The latest news about everything happening in the Salzburg Mozarteum Foundation around Mozart Week, Season concerts, the Mozart Museums and the research about Mozart.
The Mozarteum Foundation Salzburg acquires Mozart's rare travel letter to his wife Constanze from the Charfreÿtage 1789
The Mozarteum Foundation Salzburg is pleased to announce a valuable new acquisition: a rare travel letter from Wolfgang Amadé Mozart to Constanze from 1789 is now part of the extensive collection of the Bibliotheca Mozartiana. On the few journeys Mozart made in his Viennese years from 1781 onwards, his wife almost always accompanied him. For this reason, there are only letter documents from the period between 1789 and 1791 for this pronounced love marriage. They offer the opportunity to look deep into Mozart’s heart.
The letter is dated Charfreÿtage 1789 and comes from the journey to Dresden, Leipzig, and Berlin. During this trip, Mozart wrote at least twice a week to his wife, who had stayed behind in Vienna, telling her about encounters and musical performances. His proofs of love, his jealousies, and his concern for her health have a particularly warm effect. Mozart opens his letter from Prague on Charfreitage 1789 with a tender, dearest, best female! and tells of reunions with friends, an “almost” secure contract for a new opera for Prague (which ultimately came to nothing) and of rumors that the Prussian king was expecting his arrival. Mozart also lets his Constanze know how much he longs for a message from her and that he hopes to find a corresponding letter at his next station, in Dresden. Kissing our Karl a thousand times, and I am kissing you from the bottom of my heart, the message ends at home, to his wife together with their four-year-old son Carl Thomas.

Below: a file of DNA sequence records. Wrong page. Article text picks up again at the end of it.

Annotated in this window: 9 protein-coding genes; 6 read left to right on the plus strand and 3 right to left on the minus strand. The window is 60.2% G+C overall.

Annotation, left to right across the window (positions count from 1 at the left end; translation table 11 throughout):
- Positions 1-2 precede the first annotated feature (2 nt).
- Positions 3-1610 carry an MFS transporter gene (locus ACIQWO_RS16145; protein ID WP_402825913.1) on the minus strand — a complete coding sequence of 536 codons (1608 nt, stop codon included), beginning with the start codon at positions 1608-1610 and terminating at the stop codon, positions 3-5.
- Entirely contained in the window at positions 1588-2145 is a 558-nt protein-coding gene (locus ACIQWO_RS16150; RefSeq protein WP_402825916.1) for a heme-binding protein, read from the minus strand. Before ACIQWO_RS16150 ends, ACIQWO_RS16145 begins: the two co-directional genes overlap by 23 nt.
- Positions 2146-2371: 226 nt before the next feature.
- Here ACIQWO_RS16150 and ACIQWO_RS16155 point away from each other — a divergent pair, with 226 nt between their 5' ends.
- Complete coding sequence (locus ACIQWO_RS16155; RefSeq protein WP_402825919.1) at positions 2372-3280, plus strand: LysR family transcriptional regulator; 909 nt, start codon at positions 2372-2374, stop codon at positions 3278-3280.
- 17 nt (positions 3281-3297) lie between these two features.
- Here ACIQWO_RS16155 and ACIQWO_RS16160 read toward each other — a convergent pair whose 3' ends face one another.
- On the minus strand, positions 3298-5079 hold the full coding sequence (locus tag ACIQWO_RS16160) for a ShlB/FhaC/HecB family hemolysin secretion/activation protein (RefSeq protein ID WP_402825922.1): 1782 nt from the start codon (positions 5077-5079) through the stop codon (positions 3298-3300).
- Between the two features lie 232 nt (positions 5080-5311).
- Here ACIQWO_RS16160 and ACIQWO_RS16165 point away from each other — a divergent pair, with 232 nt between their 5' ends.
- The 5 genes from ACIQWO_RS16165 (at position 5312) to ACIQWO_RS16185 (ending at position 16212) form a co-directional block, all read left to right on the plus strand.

The Mozarteum Foundation Salzburg owns the largest collection of letters from the Mozart family in the world. Most of them have been in Salzburg since the middle of the 19th century when the Mozart sons Carl Thomas and Franz Xaver bequeathed the original letters in their possession to the Dommusikverein and Mozarteum, the direct predecessor of the Mozarteum Foundation. However, Mozart’s letters to Constanze were not among these precious gifts. Apparently Constanze Mozart never gave them to her sons, but rather gave them away to friends piece by piece. From time to time, one of these letters reappears on the market; they regularly reach six-figure prices per page written. The letter dated April 10, 1789, was last auctioned in the early 1990s. It is Mozart’s first travel letter to Constanze which the Mozarteum Foundation was able to purchase.
Ulrich Leisinger and Andreas Fladvad-Geier, the Academic and Artistic Directors of the Mozarteum Foundation, present the new acquisition in this video: